Nope. It's as old as the hobby itself. It's hardly magic.
Rather, it's more of an affirmation of a theory which I've developed over the decades that fishes from specialized environments- even those which might be several generations captive-bred, can always benefit from being "re-patriated" to the conditions under which they have evolved for eons.
I know that there are those who will adamantly state that this is not necessary or true, and that they breed Discus just fine in hard, alkaline tap water, or whatever- but I just have this really hard time accepting the argument that fishes from say, soft, acidic blackwater are somehow "better off" in hard, alkaline "tap water" conniptions...after only a few dozen generations in captivity.
Have we somehow "changed" the physiology or physiological needs of the fish, which evolved over millions of years, in a few decades?
I'm not buying that argument!
"Acclimated" to the water parameters that work for US? Sure...However, "changed" their physiological requirements for certain conditions?
Nah. Not buying that.
Now, I could be totally wrong, but I'm not listening anyways...lol (I'm not irrationally stubborn or anything...LOL)
Look, this L.A. boy, who's lived all of his life in warm temps CAN adapt to living in frigid Antartica, if I'm given the proper clothes, housing, etc. I could even start a family there. Yet, does this mean that we've somehow evolved to thrive in these conditions?
No, I merely acclimated to it and figured out how to "deal" with it.
Of course, with botanical-style aquariums, we know that we have a few things going for us already.
I think there is a lot to be said for the potential benefits of humic substances for fishes- substances which are found in abundance in the natural botanical materials we play with-and indeed, much research has been done in this area already by science. Still, much is yet to be fully understood, but suffice it to say, there are a variety of health benefits ascribed to humic substances found in blackwater and other habitats, and the "superficial", yet numerous observations we've made thus far seem to confirm this!
What advantages do they give us when we're trying to breed fishes from these habitats?
One could generally state that they reduce stress, if nothing else, right? That's at least a start. It's long been known that fishes kept under conditions which minimize stress are healthier overall, and part of the overall health is that they will engage more readily in natural behaviors such as spawning.
DO botanica-style aquariums accomplish this?
I think so. However, I'll be the first to admit that we're still learning about this stuff, aren't we? So to draw anything more than the most superficial conclusion is just speculative.
Now, as I touched on above, I am equally fascinated by the possible benefits of these conditions for fry. In other words, not only the chemical conditions (i.e; pH, levels of tannins/humic substances, etc.), but the possibility of providing natural foods and nutritional benefits from the biofilms which botanicals and leaves "recruit" while underwater.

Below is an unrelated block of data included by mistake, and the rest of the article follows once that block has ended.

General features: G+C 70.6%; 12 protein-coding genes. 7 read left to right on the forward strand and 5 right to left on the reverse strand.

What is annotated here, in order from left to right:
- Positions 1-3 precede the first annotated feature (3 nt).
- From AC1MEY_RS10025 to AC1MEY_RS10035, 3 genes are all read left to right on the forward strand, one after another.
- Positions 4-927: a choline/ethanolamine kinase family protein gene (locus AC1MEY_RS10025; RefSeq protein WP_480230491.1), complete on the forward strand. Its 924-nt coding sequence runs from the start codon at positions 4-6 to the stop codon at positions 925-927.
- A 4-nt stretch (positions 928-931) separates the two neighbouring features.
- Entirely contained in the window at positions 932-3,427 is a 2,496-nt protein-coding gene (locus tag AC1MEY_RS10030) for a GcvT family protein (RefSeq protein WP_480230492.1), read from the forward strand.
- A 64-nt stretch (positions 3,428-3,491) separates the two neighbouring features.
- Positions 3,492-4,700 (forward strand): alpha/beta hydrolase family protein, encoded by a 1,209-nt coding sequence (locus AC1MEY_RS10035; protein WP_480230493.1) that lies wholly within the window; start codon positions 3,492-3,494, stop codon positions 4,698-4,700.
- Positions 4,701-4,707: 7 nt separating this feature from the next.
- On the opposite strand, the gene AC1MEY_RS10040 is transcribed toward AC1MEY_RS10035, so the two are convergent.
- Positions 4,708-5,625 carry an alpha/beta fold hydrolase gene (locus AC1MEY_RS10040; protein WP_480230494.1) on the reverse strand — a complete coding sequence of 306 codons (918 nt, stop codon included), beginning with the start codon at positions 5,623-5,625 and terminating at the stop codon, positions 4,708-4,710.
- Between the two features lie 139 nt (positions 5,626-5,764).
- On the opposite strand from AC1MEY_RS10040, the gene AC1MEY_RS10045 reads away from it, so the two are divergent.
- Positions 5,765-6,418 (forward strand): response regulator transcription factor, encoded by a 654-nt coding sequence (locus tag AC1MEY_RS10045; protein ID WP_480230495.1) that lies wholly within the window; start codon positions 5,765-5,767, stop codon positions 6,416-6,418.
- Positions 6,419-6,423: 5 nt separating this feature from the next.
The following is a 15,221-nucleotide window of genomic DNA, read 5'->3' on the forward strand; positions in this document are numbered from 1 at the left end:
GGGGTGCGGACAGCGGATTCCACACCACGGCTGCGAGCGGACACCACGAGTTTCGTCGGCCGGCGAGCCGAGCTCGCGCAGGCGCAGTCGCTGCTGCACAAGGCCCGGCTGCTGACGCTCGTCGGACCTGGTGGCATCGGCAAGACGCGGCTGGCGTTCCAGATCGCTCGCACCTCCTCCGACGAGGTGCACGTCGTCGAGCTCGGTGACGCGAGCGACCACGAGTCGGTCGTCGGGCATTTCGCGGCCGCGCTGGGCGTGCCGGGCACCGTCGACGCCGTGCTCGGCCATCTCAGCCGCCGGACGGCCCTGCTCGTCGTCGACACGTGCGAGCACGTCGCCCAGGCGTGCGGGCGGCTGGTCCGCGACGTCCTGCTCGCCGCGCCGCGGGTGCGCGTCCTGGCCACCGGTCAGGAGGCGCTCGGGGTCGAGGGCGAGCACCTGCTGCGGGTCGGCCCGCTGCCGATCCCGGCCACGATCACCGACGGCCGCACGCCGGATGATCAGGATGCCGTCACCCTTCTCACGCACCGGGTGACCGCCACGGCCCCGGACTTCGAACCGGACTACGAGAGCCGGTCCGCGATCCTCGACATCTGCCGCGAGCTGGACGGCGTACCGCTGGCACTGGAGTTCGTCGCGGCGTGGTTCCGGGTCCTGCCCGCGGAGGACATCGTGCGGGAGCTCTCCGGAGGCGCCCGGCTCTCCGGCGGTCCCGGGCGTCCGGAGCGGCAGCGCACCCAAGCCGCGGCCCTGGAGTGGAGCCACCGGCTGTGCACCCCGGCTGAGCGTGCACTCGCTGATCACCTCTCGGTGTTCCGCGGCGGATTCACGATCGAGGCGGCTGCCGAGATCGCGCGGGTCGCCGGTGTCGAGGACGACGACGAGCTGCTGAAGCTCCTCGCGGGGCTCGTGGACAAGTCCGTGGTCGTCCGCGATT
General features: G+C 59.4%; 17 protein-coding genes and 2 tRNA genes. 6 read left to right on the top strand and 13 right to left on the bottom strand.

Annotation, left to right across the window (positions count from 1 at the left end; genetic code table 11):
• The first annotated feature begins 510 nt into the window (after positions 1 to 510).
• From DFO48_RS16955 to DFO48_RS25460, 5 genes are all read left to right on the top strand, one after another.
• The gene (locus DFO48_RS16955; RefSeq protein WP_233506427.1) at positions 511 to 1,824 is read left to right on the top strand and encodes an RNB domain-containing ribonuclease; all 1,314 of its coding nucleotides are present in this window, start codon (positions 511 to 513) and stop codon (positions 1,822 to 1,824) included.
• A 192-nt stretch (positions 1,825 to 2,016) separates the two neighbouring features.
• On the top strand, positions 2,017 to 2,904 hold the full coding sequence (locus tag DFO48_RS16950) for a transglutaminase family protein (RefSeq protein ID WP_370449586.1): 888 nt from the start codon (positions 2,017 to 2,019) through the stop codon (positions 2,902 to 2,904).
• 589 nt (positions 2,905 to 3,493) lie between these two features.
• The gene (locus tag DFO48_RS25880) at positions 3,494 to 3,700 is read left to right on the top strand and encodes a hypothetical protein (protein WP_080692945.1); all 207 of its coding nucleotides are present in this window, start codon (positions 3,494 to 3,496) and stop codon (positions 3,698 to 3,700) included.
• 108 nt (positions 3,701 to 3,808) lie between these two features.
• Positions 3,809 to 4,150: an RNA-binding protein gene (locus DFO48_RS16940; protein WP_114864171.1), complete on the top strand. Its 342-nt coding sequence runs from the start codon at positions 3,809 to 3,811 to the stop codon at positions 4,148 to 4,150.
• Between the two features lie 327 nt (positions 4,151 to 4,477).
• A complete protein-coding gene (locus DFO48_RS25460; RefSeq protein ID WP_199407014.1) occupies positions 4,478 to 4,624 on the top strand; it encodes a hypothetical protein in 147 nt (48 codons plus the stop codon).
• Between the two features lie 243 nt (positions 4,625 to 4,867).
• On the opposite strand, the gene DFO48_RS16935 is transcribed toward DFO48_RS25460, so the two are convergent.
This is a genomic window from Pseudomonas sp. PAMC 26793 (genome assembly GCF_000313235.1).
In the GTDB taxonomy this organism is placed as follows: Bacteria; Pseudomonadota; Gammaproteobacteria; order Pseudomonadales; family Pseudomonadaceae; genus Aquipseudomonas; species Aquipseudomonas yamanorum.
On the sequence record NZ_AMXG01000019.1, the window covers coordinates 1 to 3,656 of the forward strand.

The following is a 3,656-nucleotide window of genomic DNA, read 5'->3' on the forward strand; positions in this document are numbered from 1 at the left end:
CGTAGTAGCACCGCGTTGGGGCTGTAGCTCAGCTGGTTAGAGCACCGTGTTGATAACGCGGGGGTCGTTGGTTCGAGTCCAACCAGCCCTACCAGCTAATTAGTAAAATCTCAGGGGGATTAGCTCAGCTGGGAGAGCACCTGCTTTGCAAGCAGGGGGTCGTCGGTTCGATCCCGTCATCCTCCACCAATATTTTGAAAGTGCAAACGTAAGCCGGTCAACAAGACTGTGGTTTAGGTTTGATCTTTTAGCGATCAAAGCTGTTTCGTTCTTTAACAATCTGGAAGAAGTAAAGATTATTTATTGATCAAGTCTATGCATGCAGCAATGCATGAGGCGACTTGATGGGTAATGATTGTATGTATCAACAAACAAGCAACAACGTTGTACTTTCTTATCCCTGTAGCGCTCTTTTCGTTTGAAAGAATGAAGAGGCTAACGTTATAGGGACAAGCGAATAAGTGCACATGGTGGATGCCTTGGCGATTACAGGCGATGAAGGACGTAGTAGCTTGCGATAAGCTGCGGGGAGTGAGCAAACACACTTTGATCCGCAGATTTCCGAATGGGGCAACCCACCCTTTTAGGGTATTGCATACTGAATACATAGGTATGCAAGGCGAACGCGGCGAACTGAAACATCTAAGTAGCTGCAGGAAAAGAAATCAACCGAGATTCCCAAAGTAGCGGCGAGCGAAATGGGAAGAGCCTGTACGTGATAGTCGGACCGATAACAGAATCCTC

We already know from studying Nature that biofilms will serve as an excellent natural source of food- supplemental or otherwise- for many fish fry.
Biofilms and the organisms which are found with them are consumed by a number of species as adults, so it goes without saying that, if they're available to fry, they might also be a possible source of nutrition.
Which leads me to wonder...
Could a botanically-"stocked" aquarium, complete with perhaps a deep leaf litter bed and/or lots of botanicals, "doing their thing", serve as a sort of "nursery" for fry of fishes which are adapted to blackwater conditions? Or any number of other environmental conditions, for that matter?
I think so!
I've talked about this many times before- including quite recently.
So, perhaps a version of the fry-rearing tank that's a bit more than the typical bare-bottomed, hyper-maintained nursery tanks we tend to use so often- might be a good thing to experiment with? I mean, sure, for commercial breeding, it probably would be a challenge...but for the hobbyist working with just a few species...could this be a great way to provide some supplemental/primary feeding? A sort of "botanical refugium" for fry?
I think there is precedent.
I mean, what hobbyist hasn't had one of those planted "jungle" tanks over the years, where you'd just sort of "stumble" on well-developed, well-fed fry from time to time in the "canopy" of plants? I mean, same idea, right? Natural foods...and protection?
I think that we might see some of this as more and more hobbyists experiment with botanical-style brackish tanks, too! A lot of potential discoveries- even breakthroughs- are possible!